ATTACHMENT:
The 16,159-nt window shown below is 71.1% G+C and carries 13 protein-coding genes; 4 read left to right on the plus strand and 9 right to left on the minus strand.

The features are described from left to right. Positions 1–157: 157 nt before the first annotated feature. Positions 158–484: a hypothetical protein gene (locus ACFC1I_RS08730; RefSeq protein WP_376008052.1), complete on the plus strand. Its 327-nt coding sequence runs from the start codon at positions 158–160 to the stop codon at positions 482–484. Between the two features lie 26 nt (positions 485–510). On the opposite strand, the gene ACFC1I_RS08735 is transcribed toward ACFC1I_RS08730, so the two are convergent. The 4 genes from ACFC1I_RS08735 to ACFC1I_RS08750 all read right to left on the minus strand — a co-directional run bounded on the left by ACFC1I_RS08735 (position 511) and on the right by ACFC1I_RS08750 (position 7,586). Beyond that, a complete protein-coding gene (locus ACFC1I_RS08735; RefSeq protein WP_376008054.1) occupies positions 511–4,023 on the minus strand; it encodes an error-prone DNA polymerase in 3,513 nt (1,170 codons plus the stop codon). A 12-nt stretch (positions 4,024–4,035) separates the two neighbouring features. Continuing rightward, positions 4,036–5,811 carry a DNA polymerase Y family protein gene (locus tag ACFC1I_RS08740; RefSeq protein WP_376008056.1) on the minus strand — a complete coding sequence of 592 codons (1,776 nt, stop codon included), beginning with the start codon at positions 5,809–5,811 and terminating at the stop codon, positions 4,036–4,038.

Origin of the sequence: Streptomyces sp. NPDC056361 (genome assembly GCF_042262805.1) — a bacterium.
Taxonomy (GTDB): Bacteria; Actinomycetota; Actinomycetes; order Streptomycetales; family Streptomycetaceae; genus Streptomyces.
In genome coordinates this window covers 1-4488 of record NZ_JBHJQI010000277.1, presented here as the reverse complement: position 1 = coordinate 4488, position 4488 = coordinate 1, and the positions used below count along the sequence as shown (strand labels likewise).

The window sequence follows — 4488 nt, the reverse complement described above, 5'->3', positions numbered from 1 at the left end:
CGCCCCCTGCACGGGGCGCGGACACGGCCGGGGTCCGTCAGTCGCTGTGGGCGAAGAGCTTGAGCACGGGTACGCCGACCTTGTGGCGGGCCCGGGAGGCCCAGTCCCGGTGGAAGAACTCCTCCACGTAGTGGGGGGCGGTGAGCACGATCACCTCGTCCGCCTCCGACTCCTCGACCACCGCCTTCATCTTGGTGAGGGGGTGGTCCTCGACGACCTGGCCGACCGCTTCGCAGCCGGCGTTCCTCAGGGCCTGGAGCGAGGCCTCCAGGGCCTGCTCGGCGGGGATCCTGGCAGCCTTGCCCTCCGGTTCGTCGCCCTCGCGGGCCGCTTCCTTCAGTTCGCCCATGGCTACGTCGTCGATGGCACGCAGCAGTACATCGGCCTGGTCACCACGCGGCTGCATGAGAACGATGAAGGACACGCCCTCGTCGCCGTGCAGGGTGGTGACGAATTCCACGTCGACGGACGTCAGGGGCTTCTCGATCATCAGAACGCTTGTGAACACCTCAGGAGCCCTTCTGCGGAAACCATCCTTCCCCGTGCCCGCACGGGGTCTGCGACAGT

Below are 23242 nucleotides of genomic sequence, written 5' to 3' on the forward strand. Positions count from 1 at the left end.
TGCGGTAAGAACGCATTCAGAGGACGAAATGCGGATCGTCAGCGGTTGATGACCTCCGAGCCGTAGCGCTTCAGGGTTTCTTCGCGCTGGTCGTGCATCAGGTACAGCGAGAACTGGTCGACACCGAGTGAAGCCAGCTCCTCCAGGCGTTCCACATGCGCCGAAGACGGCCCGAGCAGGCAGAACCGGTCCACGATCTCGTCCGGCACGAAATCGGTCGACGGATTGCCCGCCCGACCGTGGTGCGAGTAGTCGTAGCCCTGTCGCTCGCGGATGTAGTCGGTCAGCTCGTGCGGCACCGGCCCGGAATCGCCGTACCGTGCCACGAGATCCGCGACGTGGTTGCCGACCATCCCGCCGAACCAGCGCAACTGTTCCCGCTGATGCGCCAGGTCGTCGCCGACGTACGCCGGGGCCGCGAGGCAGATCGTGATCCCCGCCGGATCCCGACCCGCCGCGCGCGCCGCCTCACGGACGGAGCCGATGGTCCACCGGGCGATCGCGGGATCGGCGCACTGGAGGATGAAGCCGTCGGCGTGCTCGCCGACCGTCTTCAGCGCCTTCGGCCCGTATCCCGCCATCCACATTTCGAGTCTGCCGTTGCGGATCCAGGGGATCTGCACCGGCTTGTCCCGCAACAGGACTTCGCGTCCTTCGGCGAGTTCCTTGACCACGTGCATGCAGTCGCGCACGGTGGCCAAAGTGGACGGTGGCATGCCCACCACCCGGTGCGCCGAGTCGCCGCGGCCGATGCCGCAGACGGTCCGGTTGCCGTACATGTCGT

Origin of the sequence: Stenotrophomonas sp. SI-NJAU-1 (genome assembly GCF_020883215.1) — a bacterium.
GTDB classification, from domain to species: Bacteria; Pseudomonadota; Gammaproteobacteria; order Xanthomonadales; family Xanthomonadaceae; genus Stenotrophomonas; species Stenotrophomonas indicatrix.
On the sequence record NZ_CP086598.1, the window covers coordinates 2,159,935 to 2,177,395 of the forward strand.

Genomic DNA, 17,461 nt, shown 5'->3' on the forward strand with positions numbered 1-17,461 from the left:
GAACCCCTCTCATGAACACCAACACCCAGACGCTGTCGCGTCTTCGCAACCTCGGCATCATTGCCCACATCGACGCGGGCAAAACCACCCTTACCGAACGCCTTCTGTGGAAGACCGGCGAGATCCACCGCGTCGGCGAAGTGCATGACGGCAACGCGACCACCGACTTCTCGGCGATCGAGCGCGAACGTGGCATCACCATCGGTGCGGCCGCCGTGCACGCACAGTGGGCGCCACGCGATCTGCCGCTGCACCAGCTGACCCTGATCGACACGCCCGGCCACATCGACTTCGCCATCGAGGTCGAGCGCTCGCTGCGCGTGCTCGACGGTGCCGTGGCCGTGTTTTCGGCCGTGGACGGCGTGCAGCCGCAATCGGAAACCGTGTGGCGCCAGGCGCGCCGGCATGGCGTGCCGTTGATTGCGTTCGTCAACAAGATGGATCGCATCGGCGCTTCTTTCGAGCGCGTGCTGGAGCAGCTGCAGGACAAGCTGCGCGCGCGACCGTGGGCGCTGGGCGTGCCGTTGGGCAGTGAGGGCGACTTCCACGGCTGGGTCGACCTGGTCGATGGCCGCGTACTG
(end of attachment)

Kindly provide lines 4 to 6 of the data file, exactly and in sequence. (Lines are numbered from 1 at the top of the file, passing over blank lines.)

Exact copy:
Taxonomy (GTDB): Bacteria; Actinomycetota; Actinomycetes; order Streptomycetales; family Streptomycetaceae; genus Streptomyces.
In genome coordinates this window covers 1-4488 of record NZ_JBHJQI010000277.1, presented here as the reverse complement: position 1 = coordinate 4488, position 4488 = coordinate 1, and the positions used below count along the sequence as shown (strand labels likewise).

The window sequence follows — 4488 nt, the reverse complement described above, 5'->3', positions numbered from 1 at the left end: